Doing nothing can make you an exceptional leader

The job of any leader is to remove obstacles and secure resources for the implementation of ideas that create value for the organisation.  Effective leadership is ensuring this happens in the background, allowing teams to get on with getting things done. The balancing act is deciding when to step in and act, and when not to.

A leader will be presented with a range of ideas, plans, projects, and strategies; big and small, both formally and informally.  The decision is whether to intervene when reviewing these. If the concept has flaws then it is appropriate to be involved, as this could pose a risk to the business. However, if the intervention will not offer significant value it would be better to do nothing: A leader needs to balance the value added by his intervention against the deflation of the person seeing his idea changed.  

The job of a leader is to keep staff motivated and one way to do this is ensure they are inspired by driving their ideas. Making changes could tip the project into becoming the leader’s project, losing the inspiration and accountability of the idea owner. Employees that are accountable and in control of their own projects will implement far more effectively.  It lets them feel respected, responsible, and valued as a part of the team.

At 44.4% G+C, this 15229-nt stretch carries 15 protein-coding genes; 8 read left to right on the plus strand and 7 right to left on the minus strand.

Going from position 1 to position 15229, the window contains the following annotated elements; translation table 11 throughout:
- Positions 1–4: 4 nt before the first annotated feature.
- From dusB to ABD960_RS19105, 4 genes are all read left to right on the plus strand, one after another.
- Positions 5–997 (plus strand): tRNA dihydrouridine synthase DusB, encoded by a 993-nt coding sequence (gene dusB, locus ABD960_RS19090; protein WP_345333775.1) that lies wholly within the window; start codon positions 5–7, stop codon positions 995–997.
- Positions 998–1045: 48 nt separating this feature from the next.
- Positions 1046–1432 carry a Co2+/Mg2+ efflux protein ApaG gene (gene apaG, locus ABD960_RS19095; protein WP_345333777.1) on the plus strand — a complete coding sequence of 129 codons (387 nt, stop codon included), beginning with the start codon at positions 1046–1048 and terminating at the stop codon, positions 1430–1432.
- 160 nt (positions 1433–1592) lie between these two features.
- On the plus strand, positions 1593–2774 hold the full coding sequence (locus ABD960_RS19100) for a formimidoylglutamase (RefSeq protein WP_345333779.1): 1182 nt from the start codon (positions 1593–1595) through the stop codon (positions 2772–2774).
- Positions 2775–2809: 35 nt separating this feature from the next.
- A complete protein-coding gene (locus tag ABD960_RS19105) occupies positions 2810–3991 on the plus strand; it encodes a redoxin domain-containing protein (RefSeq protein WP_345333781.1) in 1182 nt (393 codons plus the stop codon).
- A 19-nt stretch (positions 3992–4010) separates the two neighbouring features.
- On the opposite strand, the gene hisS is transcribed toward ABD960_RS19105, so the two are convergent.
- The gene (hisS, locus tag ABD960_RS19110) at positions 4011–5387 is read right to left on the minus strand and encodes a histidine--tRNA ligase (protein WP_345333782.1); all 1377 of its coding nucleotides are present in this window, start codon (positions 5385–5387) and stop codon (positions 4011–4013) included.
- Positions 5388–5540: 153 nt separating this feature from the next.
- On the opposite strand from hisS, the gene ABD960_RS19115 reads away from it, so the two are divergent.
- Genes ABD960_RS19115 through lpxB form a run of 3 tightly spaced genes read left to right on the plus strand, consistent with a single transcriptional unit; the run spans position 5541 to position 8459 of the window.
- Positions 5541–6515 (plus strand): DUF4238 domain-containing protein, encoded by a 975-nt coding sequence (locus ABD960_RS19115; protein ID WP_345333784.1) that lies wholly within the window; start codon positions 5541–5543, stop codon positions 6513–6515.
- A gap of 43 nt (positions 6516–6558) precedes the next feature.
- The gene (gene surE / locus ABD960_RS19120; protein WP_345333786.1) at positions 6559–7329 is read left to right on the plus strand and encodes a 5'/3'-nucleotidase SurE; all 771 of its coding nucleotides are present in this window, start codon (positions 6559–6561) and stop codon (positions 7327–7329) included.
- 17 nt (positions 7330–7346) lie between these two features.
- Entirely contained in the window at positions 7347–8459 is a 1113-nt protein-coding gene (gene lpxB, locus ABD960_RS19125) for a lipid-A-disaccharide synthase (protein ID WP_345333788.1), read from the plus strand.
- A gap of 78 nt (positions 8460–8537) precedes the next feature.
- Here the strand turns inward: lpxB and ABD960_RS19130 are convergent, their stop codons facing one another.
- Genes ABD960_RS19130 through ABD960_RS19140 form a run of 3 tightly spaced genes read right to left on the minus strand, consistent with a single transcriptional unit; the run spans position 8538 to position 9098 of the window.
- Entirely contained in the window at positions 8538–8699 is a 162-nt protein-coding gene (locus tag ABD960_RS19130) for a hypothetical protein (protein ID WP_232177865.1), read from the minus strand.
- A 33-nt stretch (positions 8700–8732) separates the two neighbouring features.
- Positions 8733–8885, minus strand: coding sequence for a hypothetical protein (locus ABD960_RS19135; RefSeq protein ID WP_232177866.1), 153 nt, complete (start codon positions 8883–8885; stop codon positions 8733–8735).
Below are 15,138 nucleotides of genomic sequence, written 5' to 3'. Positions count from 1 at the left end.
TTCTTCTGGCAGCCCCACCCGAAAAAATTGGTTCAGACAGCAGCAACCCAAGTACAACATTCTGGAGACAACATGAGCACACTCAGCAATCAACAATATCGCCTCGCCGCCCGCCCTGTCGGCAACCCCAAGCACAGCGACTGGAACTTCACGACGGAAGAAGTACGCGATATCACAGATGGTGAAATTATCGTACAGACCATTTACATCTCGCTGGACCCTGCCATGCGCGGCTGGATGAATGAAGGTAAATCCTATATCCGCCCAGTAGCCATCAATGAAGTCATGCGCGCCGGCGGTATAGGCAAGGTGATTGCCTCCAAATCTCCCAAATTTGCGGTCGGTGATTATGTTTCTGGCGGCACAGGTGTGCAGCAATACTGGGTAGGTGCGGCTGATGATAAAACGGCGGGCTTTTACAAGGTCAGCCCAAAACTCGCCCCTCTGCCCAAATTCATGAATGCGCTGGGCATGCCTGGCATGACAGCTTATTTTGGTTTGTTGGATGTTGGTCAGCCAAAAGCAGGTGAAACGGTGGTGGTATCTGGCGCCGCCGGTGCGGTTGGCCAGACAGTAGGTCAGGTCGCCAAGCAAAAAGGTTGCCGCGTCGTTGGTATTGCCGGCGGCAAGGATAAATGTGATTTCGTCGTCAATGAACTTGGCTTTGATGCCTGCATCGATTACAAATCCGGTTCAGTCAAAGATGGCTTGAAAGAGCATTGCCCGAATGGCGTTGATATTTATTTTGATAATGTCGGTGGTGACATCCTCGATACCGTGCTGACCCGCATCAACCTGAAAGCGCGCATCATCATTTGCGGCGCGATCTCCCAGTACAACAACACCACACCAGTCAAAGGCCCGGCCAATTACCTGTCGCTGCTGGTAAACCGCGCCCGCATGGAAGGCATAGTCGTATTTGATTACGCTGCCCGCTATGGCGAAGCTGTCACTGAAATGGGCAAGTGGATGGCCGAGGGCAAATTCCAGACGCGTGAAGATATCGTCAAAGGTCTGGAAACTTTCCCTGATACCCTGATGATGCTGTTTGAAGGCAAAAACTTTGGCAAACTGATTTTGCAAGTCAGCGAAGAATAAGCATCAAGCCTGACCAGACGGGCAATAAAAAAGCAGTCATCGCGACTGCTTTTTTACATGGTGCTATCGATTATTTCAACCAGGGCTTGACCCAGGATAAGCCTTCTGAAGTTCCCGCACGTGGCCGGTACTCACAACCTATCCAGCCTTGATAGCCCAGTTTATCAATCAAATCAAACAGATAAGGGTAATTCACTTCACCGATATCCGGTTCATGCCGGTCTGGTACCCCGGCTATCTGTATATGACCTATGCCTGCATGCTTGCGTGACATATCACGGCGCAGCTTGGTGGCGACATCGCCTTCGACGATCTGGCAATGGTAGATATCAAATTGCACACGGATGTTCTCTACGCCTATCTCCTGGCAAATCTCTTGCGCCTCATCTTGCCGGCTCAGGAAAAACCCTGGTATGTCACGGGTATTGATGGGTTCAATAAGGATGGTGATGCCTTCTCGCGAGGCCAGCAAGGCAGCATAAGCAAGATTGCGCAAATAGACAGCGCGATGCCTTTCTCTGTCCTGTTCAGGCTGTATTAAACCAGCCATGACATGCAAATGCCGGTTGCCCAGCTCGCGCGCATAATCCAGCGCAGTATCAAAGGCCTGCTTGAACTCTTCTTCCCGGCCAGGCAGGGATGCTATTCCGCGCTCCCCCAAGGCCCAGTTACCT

Before making an intervention, a leader should consider the following questions.

  • Would my contribution add considerable value? Could my comment deflate the idea owner?    
  • Does the idea pose a significant risk to the organisation? Would my involvement as a leader circumvent this risk?
  • Am I able to point out areas of concern without deflating the owner? This could be in the form of questions to see how much thought had been put into concerned areas;Have you thought of this?’ ‘What will you do if that happens?’
  • Am I able to offer guidance which could help improve in areas of concern? This could be by suggesting seeking additional advice from another source, department, consultant etc.
  • Would my involvement reduce the responsibility of the project owner? Responsibility drives enthusiasm and accountability, which could make the difference between the success and failure of an otherwise sound project.
  • Does my intervention hinder action? Action creates a positive euphoria and knock on effect for more things to happen, leading to success.
  • Can I do nothing? Doing nothing will ensure accountability in employees, however the “do nothing” option is not risk free.  When implementing many projects some percentage will fail and one should not be afraid of failure. When failure is due to outside circumstances stand by your people and share in the responsibility.  

Remember as a successful leader, doing nothing, if well considered, can be a highly effective option. 

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